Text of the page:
If you do lose an AirTag, they’re designed to emit a loud beep from time to time to help you find them. That comes in handy when you lose your keys, but your pet is unlikely to appreciate the noise. Think about how your pet handles loud sounds before putting an AirTag on their collar. Even if they’re usually good with noise, that could change if they’re stressed out from being lost or separated from you.
Are AirTags Durable Enough for Your Dog?
AirTags work well in harsh environments, and they’re dust and water-resistant. They’re also good at withstanding a range of different temperatures. So whether your dog decides to run away in the middle of the summer or the winter, an AirTag should be able to track them without any issues.
But even though AirTags are IP67 water-resistant, they’re not waterproof. So while they can definitely survive light rain and being submerged from time to time, if you’ve got an active dog that’s constantly in and out of the water, an AirTag in its collar could eventually become damaged due to constant water exposure.
What if Someone Finds or Steals Your Dog?
AirTags have some built-in anti-stalking features designed to keep humans safe, but those same features could make an AirTag less useful as a tracker for your dog.
If an AirTag is separated from the iPhone it’s paired with for more than eight hours, it will start emitting an audible alarm. That makes it easier to know if you’re being stalked with an AirTag, but it’s also a dead giveaway to a dog thief that someone is looking for them.
But an AirTag can be a lifesaver if a good samaritan finds your dog. Activating Lost Mode on an AirTag will let you send a message and share your contact information with whoever’s found your AirTag. All they need to do is hold their iPhone next to the AirTag, and they’ll receive a notification giving them the details.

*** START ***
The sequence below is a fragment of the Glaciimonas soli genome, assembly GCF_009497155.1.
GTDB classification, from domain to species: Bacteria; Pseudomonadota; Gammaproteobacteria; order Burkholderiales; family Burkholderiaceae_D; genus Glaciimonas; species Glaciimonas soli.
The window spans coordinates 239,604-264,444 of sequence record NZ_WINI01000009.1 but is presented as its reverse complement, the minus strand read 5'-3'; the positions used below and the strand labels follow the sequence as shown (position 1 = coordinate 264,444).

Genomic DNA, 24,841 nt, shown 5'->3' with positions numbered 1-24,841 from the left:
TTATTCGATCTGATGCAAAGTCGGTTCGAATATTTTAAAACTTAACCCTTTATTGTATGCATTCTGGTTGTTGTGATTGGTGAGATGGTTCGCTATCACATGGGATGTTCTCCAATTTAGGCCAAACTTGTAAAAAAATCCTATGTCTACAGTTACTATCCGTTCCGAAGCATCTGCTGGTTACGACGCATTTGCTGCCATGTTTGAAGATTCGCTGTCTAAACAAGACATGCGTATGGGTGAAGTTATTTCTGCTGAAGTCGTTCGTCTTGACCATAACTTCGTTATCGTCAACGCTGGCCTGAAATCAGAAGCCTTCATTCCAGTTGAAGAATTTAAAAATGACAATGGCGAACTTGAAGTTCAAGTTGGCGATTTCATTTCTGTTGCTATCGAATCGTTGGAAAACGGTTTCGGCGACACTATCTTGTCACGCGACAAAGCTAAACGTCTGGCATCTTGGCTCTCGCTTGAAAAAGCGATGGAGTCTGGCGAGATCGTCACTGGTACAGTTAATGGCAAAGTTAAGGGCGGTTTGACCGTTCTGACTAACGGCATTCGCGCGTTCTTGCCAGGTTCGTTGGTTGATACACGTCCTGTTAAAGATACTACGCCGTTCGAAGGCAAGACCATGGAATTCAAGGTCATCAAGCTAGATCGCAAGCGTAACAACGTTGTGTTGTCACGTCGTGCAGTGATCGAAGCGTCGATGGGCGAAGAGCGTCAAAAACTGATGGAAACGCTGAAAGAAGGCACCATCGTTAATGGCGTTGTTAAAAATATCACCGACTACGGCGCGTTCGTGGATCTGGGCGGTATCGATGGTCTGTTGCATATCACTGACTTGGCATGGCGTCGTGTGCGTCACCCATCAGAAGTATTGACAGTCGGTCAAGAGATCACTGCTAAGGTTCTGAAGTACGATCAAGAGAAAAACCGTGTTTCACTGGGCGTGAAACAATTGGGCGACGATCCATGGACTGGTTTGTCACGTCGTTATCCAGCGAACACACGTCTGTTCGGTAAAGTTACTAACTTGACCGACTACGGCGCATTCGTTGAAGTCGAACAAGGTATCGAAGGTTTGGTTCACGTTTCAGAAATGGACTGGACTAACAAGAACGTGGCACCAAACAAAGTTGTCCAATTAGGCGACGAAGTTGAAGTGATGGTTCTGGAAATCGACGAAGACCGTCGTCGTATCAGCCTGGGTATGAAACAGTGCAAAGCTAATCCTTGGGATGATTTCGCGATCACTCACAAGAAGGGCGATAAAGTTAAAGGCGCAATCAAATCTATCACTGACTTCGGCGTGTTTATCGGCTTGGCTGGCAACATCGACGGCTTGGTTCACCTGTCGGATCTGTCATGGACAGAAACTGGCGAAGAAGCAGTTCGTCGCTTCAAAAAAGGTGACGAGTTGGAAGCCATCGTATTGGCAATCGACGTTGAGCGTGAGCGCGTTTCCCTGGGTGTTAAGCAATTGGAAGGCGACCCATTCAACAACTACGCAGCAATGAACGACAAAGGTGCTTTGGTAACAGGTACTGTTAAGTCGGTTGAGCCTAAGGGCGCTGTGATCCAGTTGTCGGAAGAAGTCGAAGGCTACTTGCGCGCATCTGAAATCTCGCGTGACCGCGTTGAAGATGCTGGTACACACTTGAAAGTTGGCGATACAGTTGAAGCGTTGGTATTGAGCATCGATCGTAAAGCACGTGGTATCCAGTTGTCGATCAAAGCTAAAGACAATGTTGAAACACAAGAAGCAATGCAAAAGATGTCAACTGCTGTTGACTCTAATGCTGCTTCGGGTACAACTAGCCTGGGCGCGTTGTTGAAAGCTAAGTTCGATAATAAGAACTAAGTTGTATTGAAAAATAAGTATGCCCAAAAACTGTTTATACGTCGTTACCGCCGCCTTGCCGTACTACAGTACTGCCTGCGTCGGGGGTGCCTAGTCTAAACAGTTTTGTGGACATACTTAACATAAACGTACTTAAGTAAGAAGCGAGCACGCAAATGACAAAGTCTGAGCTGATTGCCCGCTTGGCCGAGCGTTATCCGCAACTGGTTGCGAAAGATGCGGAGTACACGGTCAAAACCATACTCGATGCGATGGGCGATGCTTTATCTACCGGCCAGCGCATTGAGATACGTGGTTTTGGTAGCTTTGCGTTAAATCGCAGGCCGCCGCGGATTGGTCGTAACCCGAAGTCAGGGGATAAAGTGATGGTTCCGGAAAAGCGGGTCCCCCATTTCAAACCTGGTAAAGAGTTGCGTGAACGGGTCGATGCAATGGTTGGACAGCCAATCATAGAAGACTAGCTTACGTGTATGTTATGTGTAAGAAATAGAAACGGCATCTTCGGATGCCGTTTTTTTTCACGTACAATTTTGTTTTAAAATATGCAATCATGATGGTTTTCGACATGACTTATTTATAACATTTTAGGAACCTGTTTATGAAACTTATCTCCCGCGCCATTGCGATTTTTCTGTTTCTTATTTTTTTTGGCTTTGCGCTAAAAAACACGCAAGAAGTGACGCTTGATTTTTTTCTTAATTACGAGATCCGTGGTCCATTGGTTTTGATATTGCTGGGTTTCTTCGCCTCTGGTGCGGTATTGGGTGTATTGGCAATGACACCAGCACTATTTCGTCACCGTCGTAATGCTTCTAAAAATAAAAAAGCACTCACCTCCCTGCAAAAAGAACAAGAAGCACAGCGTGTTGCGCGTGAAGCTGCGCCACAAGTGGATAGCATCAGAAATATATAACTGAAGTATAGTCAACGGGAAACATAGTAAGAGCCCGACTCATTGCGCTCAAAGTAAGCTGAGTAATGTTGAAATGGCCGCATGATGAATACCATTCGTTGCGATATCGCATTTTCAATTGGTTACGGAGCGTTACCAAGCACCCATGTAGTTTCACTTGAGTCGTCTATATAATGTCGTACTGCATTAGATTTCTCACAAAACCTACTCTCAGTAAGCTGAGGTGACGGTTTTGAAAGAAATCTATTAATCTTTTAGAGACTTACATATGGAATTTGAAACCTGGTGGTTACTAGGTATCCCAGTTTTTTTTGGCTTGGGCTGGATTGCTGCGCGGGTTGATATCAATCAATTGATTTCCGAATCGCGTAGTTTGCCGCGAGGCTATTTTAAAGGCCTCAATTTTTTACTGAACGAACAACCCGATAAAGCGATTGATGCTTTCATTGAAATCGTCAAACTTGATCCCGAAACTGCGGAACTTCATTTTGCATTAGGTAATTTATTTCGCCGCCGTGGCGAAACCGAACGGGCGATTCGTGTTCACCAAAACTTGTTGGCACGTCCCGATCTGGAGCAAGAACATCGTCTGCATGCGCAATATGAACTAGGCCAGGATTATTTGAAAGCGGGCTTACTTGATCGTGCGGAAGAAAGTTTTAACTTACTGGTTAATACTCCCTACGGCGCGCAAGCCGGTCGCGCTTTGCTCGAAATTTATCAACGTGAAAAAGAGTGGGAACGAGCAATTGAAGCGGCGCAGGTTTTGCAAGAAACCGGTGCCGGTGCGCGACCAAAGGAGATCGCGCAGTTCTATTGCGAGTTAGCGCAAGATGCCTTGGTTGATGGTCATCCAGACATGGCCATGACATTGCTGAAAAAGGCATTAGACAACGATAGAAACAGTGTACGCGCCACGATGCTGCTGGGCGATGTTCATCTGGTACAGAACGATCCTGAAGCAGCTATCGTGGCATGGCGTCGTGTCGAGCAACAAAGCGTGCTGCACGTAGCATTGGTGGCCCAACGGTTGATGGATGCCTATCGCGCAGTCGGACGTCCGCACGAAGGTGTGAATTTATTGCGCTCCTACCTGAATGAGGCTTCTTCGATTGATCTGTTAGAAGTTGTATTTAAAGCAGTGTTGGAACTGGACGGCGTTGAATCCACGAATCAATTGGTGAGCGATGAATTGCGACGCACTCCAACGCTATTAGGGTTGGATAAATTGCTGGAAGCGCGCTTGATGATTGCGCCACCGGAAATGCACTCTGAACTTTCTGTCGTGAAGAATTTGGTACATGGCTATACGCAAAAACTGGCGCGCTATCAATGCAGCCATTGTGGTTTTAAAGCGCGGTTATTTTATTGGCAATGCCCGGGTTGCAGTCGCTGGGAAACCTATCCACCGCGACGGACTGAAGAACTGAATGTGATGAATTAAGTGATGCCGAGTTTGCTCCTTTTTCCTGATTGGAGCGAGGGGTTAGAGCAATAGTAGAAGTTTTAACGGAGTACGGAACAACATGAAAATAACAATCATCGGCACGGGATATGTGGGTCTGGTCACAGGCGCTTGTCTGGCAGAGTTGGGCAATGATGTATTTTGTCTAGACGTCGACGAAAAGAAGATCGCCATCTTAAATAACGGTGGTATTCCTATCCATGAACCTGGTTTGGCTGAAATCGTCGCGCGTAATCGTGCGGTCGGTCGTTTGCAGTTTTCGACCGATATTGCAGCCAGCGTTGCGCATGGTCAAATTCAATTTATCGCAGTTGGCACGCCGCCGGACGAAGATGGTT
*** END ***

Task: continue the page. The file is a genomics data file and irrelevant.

AirTags can be a valuable tool for finding your dog if the other person has good intentions.
Tips for Using AirTags With Your Dog
If you’re buying an AirTag for your dog, it’s important to hide it well. If a thief gets their hands on your dog, one of the first things they’ll probably do is remove any identification on it. So if they spot an AirTag, it’ll probably be one of the first things to go. So, if your dog is large enough, you might want to consider hiding the AirTag within its collar to ensure it stays out of sight.
Also, remember to keep yourself safe even if you find your dog’s location with an AirTag. Never go searching for your dog in people’s homes or other questionable locations.
If you decide to meet with the person who found your pet, make sure it’s in a public location and let someone know where you’re headed. And if you suspect that someone stole your pet, don’t confront the thief yourself.
So, Are AirTags Right for Your Dog?
At the end of the day, Apple didn’t design AirTags as pet trackers. But if you do decide to put an AirTag on your dog’s collar, know that Apple claims no responsibility if something goes wrong.
As long as you understand the risks, AirTags can be a valuable tool for keeping your dog safe. Although it’s not a foolproof solution, putting an AirTag on your dog’s collar might help you sleep better at night.